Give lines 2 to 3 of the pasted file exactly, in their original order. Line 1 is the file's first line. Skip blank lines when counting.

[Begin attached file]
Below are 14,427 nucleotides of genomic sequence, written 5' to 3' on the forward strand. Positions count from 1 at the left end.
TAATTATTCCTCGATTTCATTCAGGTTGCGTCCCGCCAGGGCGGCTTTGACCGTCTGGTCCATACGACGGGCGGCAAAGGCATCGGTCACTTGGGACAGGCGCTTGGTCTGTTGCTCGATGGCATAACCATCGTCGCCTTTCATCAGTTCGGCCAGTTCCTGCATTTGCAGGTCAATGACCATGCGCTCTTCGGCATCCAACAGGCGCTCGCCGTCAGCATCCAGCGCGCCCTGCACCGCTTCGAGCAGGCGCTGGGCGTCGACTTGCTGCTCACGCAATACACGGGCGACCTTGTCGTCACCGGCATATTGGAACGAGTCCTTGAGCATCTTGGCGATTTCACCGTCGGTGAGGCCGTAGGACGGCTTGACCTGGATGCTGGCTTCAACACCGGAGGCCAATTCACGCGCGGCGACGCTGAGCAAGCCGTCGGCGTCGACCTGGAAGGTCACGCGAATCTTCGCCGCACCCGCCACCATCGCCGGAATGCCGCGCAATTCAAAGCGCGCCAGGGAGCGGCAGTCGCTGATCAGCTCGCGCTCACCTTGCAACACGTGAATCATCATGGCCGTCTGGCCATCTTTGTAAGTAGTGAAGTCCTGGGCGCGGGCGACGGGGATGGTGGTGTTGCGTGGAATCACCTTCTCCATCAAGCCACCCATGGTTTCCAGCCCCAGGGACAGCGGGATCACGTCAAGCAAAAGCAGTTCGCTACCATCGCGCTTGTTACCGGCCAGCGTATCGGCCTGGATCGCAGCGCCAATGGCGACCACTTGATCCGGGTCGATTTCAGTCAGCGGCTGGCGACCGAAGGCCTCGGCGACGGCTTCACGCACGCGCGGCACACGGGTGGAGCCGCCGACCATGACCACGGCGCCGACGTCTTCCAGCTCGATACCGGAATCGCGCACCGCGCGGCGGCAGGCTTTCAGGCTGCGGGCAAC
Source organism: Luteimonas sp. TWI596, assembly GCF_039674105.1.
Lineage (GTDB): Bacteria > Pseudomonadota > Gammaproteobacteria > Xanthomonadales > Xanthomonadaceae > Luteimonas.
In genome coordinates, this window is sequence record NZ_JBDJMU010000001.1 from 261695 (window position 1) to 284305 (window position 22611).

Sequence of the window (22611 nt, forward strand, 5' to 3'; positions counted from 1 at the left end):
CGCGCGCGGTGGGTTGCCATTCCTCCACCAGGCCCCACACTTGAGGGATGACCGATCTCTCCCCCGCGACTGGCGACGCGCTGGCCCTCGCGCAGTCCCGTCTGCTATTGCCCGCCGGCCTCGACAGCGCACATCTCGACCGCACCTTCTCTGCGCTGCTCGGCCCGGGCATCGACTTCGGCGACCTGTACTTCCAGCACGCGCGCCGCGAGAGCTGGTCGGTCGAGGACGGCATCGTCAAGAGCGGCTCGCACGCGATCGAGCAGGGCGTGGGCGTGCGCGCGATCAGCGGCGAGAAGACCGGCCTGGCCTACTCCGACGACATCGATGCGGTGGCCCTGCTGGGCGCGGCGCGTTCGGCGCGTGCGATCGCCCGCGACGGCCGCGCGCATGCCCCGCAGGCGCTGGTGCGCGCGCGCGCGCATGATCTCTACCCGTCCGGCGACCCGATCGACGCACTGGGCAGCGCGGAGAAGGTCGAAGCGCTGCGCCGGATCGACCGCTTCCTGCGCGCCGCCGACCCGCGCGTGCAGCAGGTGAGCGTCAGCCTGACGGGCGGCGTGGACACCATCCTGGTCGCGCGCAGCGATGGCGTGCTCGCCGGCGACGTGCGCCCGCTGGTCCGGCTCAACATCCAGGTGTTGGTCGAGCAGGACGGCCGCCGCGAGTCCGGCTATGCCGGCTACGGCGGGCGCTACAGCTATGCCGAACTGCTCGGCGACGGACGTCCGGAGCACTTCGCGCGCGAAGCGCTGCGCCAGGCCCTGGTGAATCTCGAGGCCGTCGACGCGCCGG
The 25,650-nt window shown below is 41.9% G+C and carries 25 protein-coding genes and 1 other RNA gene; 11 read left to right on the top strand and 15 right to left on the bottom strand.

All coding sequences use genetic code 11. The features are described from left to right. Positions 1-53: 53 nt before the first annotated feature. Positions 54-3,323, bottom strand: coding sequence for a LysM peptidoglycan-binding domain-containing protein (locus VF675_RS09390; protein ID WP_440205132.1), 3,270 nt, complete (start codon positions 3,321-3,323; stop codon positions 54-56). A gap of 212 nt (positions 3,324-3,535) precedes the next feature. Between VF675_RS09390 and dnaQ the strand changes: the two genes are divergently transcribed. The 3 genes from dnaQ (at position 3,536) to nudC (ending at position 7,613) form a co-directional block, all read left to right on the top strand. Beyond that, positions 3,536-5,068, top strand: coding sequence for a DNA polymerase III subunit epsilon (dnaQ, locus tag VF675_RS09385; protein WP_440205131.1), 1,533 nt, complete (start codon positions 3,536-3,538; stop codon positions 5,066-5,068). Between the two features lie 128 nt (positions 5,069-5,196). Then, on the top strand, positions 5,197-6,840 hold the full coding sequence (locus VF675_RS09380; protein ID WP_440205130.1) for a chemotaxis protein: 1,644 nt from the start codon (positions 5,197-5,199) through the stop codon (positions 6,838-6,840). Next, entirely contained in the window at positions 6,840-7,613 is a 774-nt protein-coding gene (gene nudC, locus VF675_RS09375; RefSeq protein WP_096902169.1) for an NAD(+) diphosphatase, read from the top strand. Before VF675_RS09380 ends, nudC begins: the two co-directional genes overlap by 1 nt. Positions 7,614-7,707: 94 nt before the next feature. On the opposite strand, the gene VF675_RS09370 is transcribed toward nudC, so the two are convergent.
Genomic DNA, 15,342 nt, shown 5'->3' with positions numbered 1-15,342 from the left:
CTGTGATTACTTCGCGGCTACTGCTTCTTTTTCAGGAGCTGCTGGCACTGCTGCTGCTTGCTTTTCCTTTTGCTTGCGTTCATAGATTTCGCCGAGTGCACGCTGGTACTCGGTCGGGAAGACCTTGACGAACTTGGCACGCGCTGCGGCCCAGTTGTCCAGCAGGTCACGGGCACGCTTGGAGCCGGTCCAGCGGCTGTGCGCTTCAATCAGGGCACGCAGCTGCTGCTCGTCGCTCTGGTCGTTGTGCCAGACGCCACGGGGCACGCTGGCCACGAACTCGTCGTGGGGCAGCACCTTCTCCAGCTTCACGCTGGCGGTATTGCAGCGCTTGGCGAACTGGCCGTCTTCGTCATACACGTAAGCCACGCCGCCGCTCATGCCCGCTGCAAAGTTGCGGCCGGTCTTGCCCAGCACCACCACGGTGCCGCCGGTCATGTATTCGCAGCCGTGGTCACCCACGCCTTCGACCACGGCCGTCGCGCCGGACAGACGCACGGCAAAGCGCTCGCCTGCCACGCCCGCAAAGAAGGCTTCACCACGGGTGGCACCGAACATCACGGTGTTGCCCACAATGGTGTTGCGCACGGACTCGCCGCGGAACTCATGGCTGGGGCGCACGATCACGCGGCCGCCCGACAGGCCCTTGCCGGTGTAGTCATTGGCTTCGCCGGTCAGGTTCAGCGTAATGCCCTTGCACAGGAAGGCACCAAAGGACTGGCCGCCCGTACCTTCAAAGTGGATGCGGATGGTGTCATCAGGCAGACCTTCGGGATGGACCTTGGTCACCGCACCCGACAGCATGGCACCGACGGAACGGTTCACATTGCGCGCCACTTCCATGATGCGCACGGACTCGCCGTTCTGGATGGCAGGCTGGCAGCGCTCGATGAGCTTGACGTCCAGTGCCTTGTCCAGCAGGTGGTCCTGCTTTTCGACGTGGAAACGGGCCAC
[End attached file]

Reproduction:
TAATTATTCCTCGATTTCATTCAGGTTGCGTCCCGCCAGGGCGGCTTTGACCGTCTGGTCCATACGACGGGCGGCAAAGGCATCGGTCACTTGGGACAGGCGCTTGGTCTGTTGCTCGATGGCATAACCATCGTCGCCTTTCATCAGTTCGGCCAGTTCCTGCATTTGCAGGTCAATGACCATGCGCTCTTCGGCATCCAACAGGCGCTCGCCGTCAGCATCCAGCGCGCCCTGCACCGCTTCGAGCAGGCGCTGGGCGTCGACTTGCTGCTCACGCAATACACGGGCGACCTTGTCGTCACCGGCATATTGGAACGAGTCCTTGAGCATCTTGGCGATTTCACCGTCGGTGAGGCCGTAGGACGGCTTGACCTGGATGCTGGCTTCAACACCGGAGGCCAATTCACGCGCGGCGACGCTGAGCAAGCCGTCGGCGTCGACCTGGAAGGTCACGCGAATCTTCGCCGCACCCGCCACCATCGCCGGAATGCCGCGCAATTCAAAGCGCGCCAGGGAGCGGCAGTCGCTGATCAGCTCGCGCTCACCTTGCAACACGTGAATCATCATGGCCGTCTGGCCATCTTTGTAAGTAGTGAAGTCCTGGGCGCGGGCGACGGGGATGGTGGTGTTGCGTGGAATCACCTTCTCCATCAAGCCACCCATGGTTTCCAGCCCCAGGGACAGCGGGATCACGTCAAGCAAAAGCAGTTCGCTACCATCGCGCTTGTTACCGGCCAGCGTATCGGCCTGGATCGCAGCGCCAATGGCGACCACTTGATCCGGGTCGATTTCAGTCAGCGGCTGGCGACCGAAGGCCTCGGCGACGGCTTCACGCACGCGCGGCACACGGGTGGAGCCGCCGACCATGACCACGGCGCCGACGTCTTCCAGCTCGATACCGGAATCGCGCACCGCGCGGCGGCAGGCTTTCAGGCTGCGGGCAAC
Source organism: Luteimonas sp. TWI596, assembly GCF_039674105.1.